Tech Review: Sony’s WH-1000XM3 Wireless Headphones are our new favourite cordless cans under $400

Sony’s WH-1000XM2 wireless headphones are some of my all-time favourites. The perfect storm of comfort and great sound that I look for in any pair of headphones I own, they have become a constant companion on my daily commute. This is why, when a pair of Sony’s new WH-1000XM3 wireless headphones arrived on my doorstep, I was very excited to try them out.

The WH-1000XM3 aquits itself against the WH-1000XM2 extremely well in many respects. The sound quality is of an equally high level and they offer a similar or perhaps greater level of comfort. Sony have shaved a few extra grams off the weight of the device by changing the chassis to a lighter plastic. This has the mildy unfortunate effect of making them look and feel slightly less luxe than the previous model. I can mostly overlook this, however, because the overall build quality is still extremely strong.

If I have a problem with the build of the WH-1000XM3 its that there’s a greater degree of audio bleed on these cans than there was on the WH-1000XM2. If If I’ve got the volume up on my way home from work, everyone in the carriage around me knows what I’m listening to. This will be one of those things that either doesn’t bother you at all, or makes you utterly paranoid the whole train can hear your embarrassing show tune collection and are judging you harshly for it. I’d like to take these cans on a plane and see how they go, the engine roar might be enough to tamp them down.

Another major change from the WH-1000XM2 to the WH-1000XM3 is that the mini-USB charge port is gone, replaced by USB-C. This makes me happier than I can say, because now everything can be charged off my portable laptop battery while on the move.

For those who weren’t wild about the bulkier shape of the WH-1000XM2, you’ll be pleased to know that Sony have lightly refined the design. The WH-1000XM3 sports more rounded ear cups that sit closer to the ear, keeping you from looking too much like Lando Calrissian’s bro. The arch of the headband is also slightly higher than the WH-1000XM2, allowing for look that sleeker on the whole. The earcups and headband come equipped with the same extremely soft, comfortable leather of the WH-1000XM2.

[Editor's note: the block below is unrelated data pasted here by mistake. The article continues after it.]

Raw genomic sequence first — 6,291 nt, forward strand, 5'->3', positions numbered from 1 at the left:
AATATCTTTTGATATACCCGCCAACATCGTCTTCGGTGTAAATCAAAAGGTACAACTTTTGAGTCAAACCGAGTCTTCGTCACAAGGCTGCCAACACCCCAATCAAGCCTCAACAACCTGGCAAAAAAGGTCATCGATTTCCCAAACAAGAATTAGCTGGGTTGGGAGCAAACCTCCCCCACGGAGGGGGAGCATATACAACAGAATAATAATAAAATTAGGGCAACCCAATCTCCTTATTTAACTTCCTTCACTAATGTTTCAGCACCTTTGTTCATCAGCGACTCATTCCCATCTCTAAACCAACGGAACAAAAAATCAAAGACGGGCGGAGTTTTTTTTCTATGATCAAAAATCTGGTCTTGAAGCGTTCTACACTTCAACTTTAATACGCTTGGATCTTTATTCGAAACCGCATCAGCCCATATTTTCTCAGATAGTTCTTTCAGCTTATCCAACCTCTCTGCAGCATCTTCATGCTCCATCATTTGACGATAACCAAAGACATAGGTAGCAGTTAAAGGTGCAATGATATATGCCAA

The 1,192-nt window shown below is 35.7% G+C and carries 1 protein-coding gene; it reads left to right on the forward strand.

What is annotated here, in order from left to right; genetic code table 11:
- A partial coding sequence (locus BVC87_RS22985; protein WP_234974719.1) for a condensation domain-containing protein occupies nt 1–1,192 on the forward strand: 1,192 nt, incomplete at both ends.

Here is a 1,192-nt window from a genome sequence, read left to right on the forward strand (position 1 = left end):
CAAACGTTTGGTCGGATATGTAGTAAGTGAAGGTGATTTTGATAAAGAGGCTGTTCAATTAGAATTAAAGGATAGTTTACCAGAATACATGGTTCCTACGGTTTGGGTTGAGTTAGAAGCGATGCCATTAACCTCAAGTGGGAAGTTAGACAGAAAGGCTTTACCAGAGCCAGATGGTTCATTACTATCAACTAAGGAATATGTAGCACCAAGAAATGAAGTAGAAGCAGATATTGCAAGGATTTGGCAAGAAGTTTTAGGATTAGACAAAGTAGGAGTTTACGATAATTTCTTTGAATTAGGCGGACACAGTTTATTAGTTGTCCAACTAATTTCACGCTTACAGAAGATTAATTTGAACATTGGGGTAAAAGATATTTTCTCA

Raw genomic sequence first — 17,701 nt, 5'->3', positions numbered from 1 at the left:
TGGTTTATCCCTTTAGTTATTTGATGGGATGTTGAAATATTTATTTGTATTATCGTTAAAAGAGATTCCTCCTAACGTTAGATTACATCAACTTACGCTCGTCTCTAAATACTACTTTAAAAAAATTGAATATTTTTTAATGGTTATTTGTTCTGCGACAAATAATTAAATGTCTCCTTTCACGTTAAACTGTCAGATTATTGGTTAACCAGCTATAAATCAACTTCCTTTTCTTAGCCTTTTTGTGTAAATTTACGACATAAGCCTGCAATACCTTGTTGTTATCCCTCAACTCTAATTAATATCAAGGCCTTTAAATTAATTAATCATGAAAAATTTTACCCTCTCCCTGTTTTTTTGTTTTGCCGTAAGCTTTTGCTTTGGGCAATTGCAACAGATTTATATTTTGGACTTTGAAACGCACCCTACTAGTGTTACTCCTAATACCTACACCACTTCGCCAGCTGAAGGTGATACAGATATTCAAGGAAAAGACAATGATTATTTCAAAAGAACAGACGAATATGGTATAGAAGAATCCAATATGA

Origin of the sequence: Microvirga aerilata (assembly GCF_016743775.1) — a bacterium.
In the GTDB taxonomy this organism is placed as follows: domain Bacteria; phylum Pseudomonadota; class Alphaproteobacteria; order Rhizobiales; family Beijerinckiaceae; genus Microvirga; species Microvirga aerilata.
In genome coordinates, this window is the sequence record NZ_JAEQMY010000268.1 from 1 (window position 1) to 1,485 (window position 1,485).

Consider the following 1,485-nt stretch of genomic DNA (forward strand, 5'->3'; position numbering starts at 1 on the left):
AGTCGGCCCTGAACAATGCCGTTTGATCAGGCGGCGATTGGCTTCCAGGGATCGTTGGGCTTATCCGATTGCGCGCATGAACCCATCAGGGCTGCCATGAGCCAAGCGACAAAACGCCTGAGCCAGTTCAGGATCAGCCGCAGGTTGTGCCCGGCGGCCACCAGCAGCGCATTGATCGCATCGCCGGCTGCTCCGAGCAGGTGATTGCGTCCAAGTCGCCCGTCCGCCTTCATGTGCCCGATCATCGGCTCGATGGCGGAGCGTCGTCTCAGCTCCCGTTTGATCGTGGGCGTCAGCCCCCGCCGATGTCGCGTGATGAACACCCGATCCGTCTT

Alright, no more beating around the bush — they sound bloody amazing. While the sound quality is directly comparable to the WH-1000XM2, this is in no way a bad thing. The WH-1000XM2 was one of the best wireless cans I’ve ever heard and the WH-1000XM3 carries that tradition on with aplomb. Everything sounds so clear and resonant, multilayered tracks can be picked through all the way to the very back of the mix.

These are the kind of headphones that let you hear a song you’ve listened to a thousand times¬† before as though it is totally new. Everything is skillfully leveled, the bass is polite and never gets in the way of the rest of the mix, the high end sound is just crisp enough to make the hats and cymbals pop. The volume goes all the way to 11, but still offers beautiful sound at 50% capacity.

I’m every bit as enamoured with the WH-1000XM3 as I was the WH-1000XM2. Sony just keep kicking goals with their wireless cans, and I look forward to seeing how they continue to evolve them in the future.

FOUR AND A HALF STARS (OUT OF FIVE)

Highlights: Excellent sound; Strong build quality; Nicer look than the WH-1000XM2
Lowlights: Some may not be wild about the cheaper feel; Fair bit of audio bleed
Manufacturer: Sony
Price: $399 AUD
Available: Now

Review conducted with a retail pair of Sony WH-1000XM3’s provided by the manufacturer.

David Smith

David Smith is the games and technology editor at The AU Review. He has previously worked as a freelance games journalist and critic, appearing on PC World Australia. He tweets at @RhunWords and plays the odd game at twitch.tv/RhunWords when the internet works.